•if a century ago. 




mountain country, since retiring (Votn Smith's Ford on 
Broad river, and were now retreating- towards the Watauga 
in East Tennessee. The Britisli force encamped at the noted 
White Oak Spring, a mile and a half east of the present 
village of Brindletown, in Uie south-eastern part of Burke 
County as now constituted, and on the direct road from 
Morganton to Gilbert Town. McDowell leaniing their 
position, and too weak to meet the enemy on anything like 
equal terms, concluded to waylay them on renewing their 
southward march. lie, therefore, selected a litting spot for 
an ambuscade at Bedford's Hill, some three miles south- 
west of Brindletown, in the south-eastern corner of 
>rcDowell County, and something like llfteen miles from 
Gilbert Town. This hill was a small round elevation about 
a quarter of a mile from the base of the South Mountains 
then covered with timber and surrounded by a soft swamp ; 
located on the eastern side, and just below, the Upper 
Crossing of Cane creek, now known as Cowan's Ford — 
which ford the hill commanded. If forced to retire, the 
Whigs had an easv access to the mountains close bv, where 
they would be safe against almost any force that the enemy 
• could send against them. 

Here McDowell's part}' awaited the coming of the British 
force, and, as they were passing the ford, an indecisive fight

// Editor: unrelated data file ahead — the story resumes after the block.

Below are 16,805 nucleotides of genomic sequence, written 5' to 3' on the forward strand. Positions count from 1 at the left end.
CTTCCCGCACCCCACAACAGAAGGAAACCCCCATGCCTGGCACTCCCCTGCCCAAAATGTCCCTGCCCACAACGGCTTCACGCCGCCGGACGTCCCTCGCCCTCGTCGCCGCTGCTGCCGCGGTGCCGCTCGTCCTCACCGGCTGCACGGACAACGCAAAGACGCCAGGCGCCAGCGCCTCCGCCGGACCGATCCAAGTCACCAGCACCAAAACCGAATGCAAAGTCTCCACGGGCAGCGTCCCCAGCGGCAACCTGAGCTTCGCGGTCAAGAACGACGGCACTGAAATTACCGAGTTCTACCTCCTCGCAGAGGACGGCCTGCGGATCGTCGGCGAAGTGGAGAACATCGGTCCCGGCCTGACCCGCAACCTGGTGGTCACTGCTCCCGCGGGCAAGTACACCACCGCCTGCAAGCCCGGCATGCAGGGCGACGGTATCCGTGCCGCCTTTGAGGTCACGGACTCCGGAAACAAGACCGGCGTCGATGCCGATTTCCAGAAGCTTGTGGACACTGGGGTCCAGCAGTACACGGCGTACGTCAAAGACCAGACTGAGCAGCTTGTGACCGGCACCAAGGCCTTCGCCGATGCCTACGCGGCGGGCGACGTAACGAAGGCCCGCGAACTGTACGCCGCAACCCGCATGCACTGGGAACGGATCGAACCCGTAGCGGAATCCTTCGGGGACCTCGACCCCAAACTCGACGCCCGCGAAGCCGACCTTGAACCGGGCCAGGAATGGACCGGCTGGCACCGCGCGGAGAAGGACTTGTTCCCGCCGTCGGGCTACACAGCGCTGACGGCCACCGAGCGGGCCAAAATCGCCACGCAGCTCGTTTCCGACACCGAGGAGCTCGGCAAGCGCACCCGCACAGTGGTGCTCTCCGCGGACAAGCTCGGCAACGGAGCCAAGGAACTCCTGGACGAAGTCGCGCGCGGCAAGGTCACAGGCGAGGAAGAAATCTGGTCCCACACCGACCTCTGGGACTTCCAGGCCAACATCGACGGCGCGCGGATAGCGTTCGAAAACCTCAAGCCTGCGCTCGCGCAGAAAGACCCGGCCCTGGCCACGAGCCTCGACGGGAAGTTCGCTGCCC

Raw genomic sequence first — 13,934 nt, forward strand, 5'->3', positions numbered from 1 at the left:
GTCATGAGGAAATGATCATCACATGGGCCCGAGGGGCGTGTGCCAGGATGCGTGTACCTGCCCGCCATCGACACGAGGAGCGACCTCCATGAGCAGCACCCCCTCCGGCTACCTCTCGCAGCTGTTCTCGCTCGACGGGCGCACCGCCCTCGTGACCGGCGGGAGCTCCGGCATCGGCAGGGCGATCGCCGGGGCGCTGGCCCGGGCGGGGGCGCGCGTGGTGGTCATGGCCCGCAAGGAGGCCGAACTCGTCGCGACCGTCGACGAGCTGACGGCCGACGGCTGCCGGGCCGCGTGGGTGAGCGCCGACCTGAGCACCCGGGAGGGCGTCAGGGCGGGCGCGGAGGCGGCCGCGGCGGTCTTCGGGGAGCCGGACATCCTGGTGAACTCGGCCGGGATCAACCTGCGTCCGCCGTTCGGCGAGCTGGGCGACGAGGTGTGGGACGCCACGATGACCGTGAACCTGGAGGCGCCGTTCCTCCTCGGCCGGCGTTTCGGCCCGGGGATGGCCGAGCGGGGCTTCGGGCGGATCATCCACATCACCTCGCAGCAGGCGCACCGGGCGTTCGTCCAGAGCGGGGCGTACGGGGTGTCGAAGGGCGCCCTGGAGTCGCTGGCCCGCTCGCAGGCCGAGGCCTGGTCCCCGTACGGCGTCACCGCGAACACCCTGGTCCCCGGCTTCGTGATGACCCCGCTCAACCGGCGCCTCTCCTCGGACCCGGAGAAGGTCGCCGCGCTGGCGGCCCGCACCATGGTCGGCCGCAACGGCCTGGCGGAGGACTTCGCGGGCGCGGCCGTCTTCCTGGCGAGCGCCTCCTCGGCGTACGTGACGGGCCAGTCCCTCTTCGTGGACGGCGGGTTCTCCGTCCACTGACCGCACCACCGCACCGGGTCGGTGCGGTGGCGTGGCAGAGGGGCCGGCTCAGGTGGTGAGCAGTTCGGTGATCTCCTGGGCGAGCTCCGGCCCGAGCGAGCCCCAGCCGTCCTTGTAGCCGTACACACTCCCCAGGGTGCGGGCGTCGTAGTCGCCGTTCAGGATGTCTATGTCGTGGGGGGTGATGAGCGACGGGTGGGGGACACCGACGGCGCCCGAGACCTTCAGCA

transpired. The enemy, after receiving the unexpected 
tire of McDowell's backwoodsmen, rallied, and beat back 
the Americans, killing, among others, one Scott, of Burke 
Count}', while standing beside the late James Murphy, of 
that region. B\' the heroic efforts especially of Major 
Joseph McDowell — the Colonel's brother. Captain Thomas 
Kennedy, and one McKay, the Whigs were again brought 
into action. Major McDowx^ll was particularly active, 
swearing roundly that he would never yield, nor should his 
Burke boys — appealing to them to stand by and die with 
him, if need be. B}- their united bravery and good bush- 
whacking management, in which their real wick«f4ness was 



concealed, and by their activity and well directed rifle-sliois 
they succeeded in inllictinir considerable execution on tlieir 
antaj^onists — killing several, and, among others, wounding 
Major Dunlap. The British now retired to Gilbert Town, 
conveying their disabled commander with them, who was 
severely wounded in the leg; while McDowell's parly, 
numbering about one hundred and sixty only, directed their 
retreat up the Catawba valley, and over the mountains, 
for the friendly Watauga setUements. 

Qiiite a number of human bones were brought to light, 
some fort}' years ago, at the point where this Cane creek 
fight occurred — the remains of the British and Tories who 
fell in this spirited contest. This action occurred, according 
to Lieutenant Allaire's MS. Diary, on the twelfth of Sep- 
tember ; and had its influence, as the sequel will show, in 
rousing the people over the mountaius, as well as in Wilke . 
and Surry, to embody under their gallant leaders, and strike 
a decisive blow against the bold invader, Ferguson.* 

It has been stated, near the close of the chapter on the 
Musgrove's Mill expedition, that Shelby and his associates 
on that service had agreed, that as soon as they could col- 
lect the necessary force, they would embody their several 
detachments, and attack Ferguson. It was correctly antici- 
pated that so soon as that British leader and his forces 
should exhaust the beef supply in the Spartanburg region. 
he would be quite certain to advance into Rutherford and 
Burke Counties, in Nordi Carolina, where, in the latter 
especially, diere were large stocks of fine cattle ; and it was